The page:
We must always remember that these men are all criminals. Many of them will try to condition us to make us like them, so it makes their lives easier. One of them might ask us to post a letter for them – he’s missed the post and wants to send a card home in time for somebody’s birthday. They can send letters out, but they are all read first. When it’s too late, the prison might find this letter has gone to the inmate’s former victim and is full of threats. We must always be professional – never share personal details with them, or chat too freely to staff members in front of them, giving away information about ourselves or staff.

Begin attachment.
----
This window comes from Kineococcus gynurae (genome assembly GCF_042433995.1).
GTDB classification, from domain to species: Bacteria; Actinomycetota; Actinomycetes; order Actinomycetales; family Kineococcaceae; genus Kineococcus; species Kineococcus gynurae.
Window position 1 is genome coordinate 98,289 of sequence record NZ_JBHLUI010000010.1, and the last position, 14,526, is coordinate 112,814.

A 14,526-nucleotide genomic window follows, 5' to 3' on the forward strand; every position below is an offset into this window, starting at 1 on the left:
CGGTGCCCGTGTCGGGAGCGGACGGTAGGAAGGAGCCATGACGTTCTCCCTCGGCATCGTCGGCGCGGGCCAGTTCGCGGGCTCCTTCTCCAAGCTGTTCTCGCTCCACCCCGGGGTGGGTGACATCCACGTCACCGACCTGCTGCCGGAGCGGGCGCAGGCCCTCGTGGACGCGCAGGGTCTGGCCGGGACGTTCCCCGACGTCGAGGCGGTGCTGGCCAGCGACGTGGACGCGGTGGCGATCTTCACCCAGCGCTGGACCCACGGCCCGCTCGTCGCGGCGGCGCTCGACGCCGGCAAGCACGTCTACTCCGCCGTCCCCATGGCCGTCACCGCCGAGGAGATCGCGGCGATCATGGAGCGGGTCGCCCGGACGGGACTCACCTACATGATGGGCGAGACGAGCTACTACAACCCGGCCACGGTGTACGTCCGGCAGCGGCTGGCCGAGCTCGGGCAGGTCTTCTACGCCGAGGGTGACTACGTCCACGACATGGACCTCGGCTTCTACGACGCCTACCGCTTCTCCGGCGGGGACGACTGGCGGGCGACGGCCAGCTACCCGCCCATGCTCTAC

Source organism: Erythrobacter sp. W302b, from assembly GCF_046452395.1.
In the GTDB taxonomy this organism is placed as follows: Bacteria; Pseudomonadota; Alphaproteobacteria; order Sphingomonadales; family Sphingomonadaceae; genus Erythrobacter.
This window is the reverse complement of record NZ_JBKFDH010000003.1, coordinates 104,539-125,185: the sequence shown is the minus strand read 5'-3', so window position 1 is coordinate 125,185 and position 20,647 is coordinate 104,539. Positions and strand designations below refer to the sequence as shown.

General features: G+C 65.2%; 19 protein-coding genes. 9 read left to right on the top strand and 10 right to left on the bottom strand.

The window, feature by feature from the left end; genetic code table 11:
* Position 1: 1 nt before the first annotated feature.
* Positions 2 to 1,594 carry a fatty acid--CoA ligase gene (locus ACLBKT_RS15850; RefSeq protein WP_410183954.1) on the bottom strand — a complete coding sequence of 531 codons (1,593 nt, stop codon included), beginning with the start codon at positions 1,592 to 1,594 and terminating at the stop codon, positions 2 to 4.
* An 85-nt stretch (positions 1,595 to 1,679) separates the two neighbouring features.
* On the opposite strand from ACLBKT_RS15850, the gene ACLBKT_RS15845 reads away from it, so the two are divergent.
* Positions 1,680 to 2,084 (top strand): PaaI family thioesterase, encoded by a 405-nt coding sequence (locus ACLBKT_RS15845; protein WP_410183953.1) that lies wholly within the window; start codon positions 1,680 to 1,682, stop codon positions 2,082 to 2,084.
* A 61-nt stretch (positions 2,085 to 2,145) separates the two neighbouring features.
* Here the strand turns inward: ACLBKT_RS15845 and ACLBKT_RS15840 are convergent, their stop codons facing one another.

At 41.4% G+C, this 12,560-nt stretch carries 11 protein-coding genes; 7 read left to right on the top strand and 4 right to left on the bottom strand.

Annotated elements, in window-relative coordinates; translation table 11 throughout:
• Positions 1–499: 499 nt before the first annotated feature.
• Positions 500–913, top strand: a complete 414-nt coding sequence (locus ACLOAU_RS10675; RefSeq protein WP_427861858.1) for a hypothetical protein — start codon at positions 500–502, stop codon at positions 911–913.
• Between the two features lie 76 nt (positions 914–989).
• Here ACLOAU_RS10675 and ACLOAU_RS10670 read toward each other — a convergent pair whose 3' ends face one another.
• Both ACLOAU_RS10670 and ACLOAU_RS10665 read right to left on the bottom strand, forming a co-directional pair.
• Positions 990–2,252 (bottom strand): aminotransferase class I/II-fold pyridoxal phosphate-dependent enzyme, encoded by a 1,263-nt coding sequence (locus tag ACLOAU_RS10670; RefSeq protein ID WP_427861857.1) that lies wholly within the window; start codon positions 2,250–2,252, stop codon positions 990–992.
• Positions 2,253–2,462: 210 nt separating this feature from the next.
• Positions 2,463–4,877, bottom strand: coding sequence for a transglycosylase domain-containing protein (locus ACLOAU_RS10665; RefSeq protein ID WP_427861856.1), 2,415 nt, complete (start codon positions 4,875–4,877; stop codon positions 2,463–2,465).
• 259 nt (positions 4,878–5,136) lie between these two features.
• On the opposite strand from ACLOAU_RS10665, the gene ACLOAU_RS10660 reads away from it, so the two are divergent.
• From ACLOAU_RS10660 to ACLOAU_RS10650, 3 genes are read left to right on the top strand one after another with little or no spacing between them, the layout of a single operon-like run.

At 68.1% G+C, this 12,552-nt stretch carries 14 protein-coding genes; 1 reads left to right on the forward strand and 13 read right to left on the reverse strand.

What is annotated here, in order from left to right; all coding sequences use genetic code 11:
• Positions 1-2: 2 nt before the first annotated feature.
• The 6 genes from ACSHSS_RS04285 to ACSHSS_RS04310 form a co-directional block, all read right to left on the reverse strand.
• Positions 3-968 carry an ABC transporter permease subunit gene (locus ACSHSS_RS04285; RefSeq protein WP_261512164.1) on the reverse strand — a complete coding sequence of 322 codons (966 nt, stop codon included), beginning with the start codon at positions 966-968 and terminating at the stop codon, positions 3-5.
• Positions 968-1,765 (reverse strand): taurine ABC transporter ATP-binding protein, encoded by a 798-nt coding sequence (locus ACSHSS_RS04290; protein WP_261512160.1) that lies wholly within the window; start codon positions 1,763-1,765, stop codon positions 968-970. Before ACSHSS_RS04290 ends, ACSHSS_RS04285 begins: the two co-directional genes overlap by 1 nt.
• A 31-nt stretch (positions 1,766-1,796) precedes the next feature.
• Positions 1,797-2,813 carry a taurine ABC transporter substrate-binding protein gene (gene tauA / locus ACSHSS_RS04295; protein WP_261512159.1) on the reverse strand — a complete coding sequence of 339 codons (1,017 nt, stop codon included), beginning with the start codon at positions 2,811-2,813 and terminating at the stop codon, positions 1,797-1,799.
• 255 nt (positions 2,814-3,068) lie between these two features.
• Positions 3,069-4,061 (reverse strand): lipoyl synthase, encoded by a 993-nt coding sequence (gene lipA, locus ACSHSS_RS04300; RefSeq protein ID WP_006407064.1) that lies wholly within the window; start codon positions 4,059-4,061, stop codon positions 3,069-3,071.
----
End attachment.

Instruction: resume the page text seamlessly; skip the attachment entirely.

We must be vigilant and help with security also. If we notice a hole in a fence, don’t presume that security is aware of it. If we hear of any security lapse that they ought to know about, make sure they do.
Should I confess I’ve been let in without identification and drop Kristina in it? Not if I want to come in as a volunteer and stay friendly with her. That will get us both into trouble. And yet, this is exactly the kind of casual, dangerous behaviour he warned us about.